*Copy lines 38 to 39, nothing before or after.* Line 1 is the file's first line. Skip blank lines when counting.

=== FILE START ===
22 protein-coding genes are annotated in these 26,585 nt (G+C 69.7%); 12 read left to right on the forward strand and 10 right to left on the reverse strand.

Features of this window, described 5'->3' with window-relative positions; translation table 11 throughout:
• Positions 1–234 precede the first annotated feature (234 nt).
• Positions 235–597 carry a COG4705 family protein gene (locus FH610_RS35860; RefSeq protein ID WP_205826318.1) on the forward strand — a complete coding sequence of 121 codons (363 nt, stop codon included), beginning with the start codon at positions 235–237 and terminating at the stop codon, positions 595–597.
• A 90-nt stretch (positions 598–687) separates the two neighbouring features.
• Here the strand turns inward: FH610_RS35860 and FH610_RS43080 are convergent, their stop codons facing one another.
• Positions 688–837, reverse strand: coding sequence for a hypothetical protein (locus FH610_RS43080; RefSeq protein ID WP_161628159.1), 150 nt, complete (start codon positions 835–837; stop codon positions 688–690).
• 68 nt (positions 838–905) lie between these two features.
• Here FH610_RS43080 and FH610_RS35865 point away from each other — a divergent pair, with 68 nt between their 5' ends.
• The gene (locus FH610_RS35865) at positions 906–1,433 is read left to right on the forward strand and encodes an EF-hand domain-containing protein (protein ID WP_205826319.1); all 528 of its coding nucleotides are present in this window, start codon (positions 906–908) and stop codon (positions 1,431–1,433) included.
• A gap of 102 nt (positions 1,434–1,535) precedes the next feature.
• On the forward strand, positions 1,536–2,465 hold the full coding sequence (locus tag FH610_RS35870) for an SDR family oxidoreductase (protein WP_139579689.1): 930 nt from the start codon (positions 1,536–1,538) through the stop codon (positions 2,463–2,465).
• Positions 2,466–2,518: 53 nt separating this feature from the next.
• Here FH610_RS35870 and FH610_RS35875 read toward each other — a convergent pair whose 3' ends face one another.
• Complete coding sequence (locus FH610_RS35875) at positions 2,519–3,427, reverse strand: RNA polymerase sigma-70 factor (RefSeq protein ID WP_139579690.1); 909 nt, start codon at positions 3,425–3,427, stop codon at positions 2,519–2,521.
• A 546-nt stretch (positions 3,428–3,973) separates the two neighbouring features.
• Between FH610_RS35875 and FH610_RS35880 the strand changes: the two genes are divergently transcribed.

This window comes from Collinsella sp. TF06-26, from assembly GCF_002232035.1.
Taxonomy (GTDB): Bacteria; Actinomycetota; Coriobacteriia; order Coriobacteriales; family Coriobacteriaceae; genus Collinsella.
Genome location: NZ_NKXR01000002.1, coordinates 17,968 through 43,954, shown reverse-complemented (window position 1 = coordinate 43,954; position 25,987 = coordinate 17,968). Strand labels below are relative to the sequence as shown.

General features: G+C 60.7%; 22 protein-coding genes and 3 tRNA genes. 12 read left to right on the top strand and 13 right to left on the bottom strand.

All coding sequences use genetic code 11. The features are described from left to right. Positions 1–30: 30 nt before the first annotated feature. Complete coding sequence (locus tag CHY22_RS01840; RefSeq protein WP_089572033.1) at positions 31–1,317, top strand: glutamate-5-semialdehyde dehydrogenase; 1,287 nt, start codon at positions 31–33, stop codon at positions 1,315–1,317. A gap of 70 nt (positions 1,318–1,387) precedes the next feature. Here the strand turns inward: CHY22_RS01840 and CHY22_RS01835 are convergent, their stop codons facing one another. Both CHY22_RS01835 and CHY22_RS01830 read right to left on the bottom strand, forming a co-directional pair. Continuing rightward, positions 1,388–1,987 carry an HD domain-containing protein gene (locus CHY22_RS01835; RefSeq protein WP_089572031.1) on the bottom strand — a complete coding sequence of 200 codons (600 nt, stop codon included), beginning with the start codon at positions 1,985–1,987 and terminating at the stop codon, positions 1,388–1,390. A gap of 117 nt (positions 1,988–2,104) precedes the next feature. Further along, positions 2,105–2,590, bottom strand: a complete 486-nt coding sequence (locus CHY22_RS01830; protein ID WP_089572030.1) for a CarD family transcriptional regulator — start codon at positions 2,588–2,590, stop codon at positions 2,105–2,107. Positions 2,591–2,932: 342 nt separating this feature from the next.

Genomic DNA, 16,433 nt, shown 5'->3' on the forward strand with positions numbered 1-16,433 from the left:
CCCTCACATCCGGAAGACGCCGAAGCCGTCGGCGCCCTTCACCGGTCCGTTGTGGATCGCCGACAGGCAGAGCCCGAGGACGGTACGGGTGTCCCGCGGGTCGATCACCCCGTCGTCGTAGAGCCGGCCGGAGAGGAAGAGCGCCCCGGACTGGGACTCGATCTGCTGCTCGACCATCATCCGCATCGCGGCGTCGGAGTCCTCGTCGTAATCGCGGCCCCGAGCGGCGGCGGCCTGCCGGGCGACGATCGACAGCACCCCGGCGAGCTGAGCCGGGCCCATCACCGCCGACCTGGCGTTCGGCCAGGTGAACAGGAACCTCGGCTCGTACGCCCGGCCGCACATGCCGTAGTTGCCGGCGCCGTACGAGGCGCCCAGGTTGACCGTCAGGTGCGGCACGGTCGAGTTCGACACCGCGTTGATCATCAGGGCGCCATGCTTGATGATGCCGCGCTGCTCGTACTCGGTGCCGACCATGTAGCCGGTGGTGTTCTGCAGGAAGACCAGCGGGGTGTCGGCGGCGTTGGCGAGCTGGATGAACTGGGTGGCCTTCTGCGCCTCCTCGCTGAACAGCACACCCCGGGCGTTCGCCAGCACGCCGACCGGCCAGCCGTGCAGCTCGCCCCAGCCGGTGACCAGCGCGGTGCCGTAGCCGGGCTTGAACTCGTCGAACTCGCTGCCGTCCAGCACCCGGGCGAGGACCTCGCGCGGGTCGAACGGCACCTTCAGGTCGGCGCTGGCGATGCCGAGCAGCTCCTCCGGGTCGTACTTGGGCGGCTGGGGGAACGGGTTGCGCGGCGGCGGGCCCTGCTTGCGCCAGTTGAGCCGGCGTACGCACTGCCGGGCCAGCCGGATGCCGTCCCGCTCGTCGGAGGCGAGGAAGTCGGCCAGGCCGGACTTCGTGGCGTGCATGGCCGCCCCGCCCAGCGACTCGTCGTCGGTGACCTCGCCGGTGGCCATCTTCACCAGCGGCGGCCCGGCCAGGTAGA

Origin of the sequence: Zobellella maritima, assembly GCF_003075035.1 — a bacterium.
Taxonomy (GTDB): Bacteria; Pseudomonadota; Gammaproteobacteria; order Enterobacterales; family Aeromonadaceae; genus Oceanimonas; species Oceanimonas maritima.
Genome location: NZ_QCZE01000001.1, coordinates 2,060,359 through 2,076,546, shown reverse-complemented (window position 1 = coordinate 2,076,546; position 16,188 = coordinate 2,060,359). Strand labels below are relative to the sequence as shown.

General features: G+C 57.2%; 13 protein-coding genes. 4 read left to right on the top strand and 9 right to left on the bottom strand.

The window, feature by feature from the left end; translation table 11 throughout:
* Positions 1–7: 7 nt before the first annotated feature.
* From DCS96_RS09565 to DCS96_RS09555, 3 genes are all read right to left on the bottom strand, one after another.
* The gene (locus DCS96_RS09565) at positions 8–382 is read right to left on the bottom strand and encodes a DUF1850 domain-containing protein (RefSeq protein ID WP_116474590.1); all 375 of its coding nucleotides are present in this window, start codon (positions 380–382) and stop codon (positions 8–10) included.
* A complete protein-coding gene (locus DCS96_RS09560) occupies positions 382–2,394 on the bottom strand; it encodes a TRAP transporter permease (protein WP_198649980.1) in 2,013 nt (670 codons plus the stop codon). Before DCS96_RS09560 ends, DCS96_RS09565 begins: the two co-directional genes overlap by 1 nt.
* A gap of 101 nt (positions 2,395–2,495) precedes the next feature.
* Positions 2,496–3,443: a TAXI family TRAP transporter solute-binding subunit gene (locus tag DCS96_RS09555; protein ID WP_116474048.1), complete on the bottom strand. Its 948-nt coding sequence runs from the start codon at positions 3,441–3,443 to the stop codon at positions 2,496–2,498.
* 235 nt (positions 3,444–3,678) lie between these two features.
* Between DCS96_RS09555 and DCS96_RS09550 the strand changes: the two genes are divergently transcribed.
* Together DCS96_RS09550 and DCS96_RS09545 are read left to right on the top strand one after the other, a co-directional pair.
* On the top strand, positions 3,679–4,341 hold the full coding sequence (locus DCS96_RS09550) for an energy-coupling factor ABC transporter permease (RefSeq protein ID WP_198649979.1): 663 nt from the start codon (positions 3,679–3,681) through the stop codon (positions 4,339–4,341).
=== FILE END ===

* Together DCS96_RS09550 and DCS96_RS09545 are read left to right on the top strand one after the other, a co-directional pair.
* On the top strand, positions 3,679–4,341 hold the full coding sequence (locus DCS96_RS09550) for an energy-coupling factor ABC transporter permease (RefSeq protein ID WP_198649979.1): 663 nt from the start codon (positions 3,679–3,681) through the stop codon (positions 4,339–4,341).